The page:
To assure that the TA switch bit is immediately detected by all receivers, a block of eight TYPE 15 groups is inserted immediately at the beginning of each traffic announcement. RDS Stations that provide EON (enhanced other network) traffic news from related stations in adjacent broadcast areas, also insert a block of eight TYPE 14 groups at the beginning of each traffic announcement on the related station, in response to a signal received from that remote source 37. Thereafter, TYPE 14 or 15 groups are dynamically inserted at least twice each minute during the traffic announcement, until the TA FLAG in the STATIC FILE 41 is turned to "off". RDS standards permit the TA switch bit to mute all other audio sources for the duration of the traffic announcement. EON-compatible RDS receivers may also automatically be switched to that EON channel for the duration of the EON announcement.
RDS paging, on the other hand, requires a TYPE 4 time and date group to be encoded at the beginning of each minute and a TYPE 1 group every second thereafter, without fail. TYPE 1 code groups control the reception of up to 100 time-division-multiplexed pager groups. The TYPE 7 code groups then provide discrete messages for up to 10,000 pager channels within each of those groups.
Suitably-equipped receivers use TYPE 9 data for transmitting channel-addressed data to emergency services teams or to select sampled-voice sequences providing auditory messages that override all other audio material. In the event of an emergency, TYPE 9 groups must supersede all other scheduled RDS services, but in an orderly fashion so that the superseded real-time material is delayed rather than lost. Dynamic sequencing permits orderly reassignment of real-time data superseded by this TYPE 9 emergency service, while continuing to update static assignments to the CURRENT TABLE 26 in accordance with the COMMAND TABLE 30.
Dynamic sequencing that coordinates RDS services also assures the accurate coding of more complex day-parted station program schedules. "Hot clock" minute-by-minute RDS scheduling permits the Program Type (pty) code, a Program-item Number (pin) identifying a particular listener-selectable audio program in the station's schedule, and the Music/Speech (M/S) and Traffic switch bits (TA and EON) to change every 60 seconds, if need be.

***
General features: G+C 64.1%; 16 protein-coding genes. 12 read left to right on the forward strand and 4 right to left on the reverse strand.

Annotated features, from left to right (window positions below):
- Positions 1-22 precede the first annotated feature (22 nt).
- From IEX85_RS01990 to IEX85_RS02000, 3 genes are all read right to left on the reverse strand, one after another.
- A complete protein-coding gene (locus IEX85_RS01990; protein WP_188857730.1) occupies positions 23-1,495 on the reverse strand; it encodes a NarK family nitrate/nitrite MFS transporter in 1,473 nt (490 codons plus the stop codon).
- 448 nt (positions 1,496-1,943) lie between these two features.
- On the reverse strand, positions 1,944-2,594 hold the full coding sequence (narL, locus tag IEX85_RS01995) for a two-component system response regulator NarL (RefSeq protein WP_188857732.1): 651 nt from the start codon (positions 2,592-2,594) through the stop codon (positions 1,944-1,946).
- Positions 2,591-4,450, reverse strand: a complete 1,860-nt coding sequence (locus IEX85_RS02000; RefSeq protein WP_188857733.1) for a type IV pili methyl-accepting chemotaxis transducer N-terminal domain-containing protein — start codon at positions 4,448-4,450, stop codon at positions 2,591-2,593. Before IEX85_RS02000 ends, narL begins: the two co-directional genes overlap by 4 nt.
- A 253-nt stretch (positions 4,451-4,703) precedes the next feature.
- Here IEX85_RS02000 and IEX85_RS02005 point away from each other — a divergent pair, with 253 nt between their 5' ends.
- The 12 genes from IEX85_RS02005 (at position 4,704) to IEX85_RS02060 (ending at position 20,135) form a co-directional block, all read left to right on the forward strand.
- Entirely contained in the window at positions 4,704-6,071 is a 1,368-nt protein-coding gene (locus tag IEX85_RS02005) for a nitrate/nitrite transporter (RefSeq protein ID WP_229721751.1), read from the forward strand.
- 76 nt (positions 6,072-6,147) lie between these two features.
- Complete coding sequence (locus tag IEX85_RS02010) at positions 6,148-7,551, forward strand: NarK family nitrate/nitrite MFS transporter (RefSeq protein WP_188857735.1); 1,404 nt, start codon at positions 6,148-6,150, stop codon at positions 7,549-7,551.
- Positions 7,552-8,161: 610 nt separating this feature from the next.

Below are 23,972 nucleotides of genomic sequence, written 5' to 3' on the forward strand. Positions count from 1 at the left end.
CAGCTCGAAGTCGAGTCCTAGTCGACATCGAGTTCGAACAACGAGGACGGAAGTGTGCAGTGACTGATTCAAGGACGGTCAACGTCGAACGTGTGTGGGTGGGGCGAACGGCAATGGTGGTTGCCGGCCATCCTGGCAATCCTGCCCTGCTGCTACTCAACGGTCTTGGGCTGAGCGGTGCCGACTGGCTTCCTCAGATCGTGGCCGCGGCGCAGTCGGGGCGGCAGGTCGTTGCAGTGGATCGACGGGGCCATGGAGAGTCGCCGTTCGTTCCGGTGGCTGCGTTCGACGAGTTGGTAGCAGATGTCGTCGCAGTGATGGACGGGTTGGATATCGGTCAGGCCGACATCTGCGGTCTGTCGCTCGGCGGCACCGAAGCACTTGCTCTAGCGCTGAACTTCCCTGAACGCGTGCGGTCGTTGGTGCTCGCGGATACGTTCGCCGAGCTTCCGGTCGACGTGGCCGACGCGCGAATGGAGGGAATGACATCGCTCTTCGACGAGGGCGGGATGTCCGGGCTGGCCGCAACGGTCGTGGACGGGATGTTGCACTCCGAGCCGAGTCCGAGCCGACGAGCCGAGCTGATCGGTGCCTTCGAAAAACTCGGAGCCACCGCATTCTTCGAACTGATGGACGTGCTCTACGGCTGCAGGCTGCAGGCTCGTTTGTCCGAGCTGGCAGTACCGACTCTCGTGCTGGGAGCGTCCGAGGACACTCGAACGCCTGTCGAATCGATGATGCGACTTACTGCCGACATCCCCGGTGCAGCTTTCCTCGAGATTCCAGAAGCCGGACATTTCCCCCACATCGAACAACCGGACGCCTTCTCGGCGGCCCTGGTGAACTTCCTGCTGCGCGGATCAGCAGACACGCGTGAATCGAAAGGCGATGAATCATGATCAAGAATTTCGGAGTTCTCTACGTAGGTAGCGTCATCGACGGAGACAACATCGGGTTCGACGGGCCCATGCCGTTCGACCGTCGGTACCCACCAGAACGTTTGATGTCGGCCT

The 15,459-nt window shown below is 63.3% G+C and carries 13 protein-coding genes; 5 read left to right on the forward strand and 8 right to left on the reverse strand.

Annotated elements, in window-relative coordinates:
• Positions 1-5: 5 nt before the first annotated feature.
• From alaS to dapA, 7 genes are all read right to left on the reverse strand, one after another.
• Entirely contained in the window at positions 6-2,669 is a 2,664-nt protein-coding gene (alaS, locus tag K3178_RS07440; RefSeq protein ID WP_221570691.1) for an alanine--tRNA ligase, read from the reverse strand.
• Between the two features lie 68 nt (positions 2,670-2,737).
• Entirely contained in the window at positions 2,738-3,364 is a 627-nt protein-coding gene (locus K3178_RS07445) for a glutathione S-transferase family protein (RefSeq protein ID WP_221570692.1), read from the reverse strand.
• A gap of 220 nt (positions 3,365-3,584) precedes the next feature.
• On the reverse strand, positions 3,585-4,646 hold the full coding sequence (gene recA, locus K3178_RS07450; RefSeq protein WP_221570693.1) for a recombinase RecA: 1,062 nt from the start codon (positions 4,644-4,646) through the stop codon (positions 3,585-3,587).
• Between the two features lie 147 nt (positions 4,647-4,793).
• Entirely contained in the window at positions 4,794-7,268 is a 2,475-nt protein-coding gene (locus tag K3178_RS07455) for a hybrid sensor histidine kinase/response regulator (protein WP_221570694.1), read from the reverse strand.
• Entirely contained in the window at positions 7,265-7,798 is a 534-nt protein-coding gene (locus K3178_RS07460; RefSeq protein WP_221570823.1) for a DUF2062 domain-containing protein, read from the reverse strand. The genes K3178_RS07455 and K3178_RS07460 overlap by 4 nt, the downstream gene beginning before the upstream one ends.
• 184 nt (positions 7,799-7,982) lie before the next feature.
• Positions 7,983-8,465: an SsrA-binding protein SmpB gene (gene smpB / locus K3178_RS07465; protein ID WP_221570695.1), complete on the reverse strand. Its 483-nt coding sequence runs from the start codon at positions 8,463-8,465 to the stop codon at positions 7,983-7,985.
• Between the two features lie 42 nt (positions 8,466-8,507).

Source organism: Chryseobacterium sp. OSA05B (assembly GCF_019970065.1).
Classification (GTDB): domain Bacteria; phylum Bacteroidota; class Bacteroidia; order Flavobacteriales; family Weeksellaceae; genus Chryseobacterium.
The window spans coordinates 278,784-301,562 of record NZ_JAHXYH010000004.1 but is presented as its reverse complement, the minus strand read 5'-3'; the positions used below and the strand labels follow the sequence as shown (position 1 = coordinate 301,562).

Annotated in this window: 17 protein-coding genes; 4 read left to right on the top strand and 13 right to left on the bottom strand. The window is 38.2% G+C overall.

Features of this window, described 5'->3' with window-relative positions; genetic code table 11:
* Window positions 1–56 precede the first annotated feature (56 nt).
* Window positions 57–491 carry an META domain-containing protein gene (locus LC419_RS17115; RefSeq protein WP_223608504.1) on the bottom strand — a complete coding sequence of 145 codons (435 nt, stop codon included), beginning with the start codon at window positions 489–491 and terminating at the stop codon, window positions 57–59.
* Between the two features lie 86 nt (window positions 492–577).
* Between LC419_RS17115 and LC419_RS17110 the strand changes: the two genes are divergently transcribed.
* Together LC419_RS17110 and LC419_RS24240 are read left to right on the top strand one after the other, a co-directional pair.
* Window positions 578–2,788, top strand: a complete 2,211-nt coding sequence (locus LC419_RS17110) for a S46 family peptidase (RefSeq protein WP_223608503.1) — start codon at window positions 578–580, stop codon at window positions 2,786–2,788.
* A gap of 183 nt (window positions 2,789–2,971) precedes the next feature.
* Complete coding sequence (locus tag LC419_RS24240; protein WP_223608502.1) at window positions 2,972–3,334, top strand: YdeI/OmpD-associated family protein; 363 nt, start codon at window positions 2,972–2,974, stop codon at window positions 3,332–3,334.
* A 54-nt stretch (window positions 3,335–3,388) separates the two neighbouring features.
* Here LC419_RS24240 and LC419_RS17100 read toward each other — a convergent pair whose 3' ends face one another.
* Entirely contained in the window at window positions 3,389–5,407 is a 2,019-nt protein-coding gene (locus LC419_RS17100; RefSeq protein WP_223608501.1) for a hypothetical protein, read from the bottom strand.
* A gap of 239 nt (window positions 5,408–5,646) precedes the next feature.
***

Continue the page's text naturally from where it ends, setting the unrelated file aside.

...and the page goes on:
Clearly, detailed, up-to-date pty, pin, TA, and M/S coding increases the practical value of the RDS tuning service to the station's listeners. Listeners want to find the pin program or the pty, TA, or M/S type of material they choose: not news or announcements when what they've asked for is easy-listening, not top-40 tunes or a championship game when they're looking for a traffic report. For the RDS automatic tuning function to be accepted by listeners, the RDS codes must be precisely timed
Secondly, perhaps even more important to the future of RDS broadcasting, is parallel data group format generation for radiotext. The LONG-PS FILES 44 automatically provide radiotext to stripped-down RDS receivers that are not equipped to display radiotext data. This increases the value of RDS transmissions both to the public and to the broadcaster, as discussed above with reference to the background of the invention.
Each entry in the RADIOTEXT FILES 42 has a stated duration. For example, in FIG. 2, the two entries in Radiotext File #1 will be repeated for 15 and 10 seconds, respectively.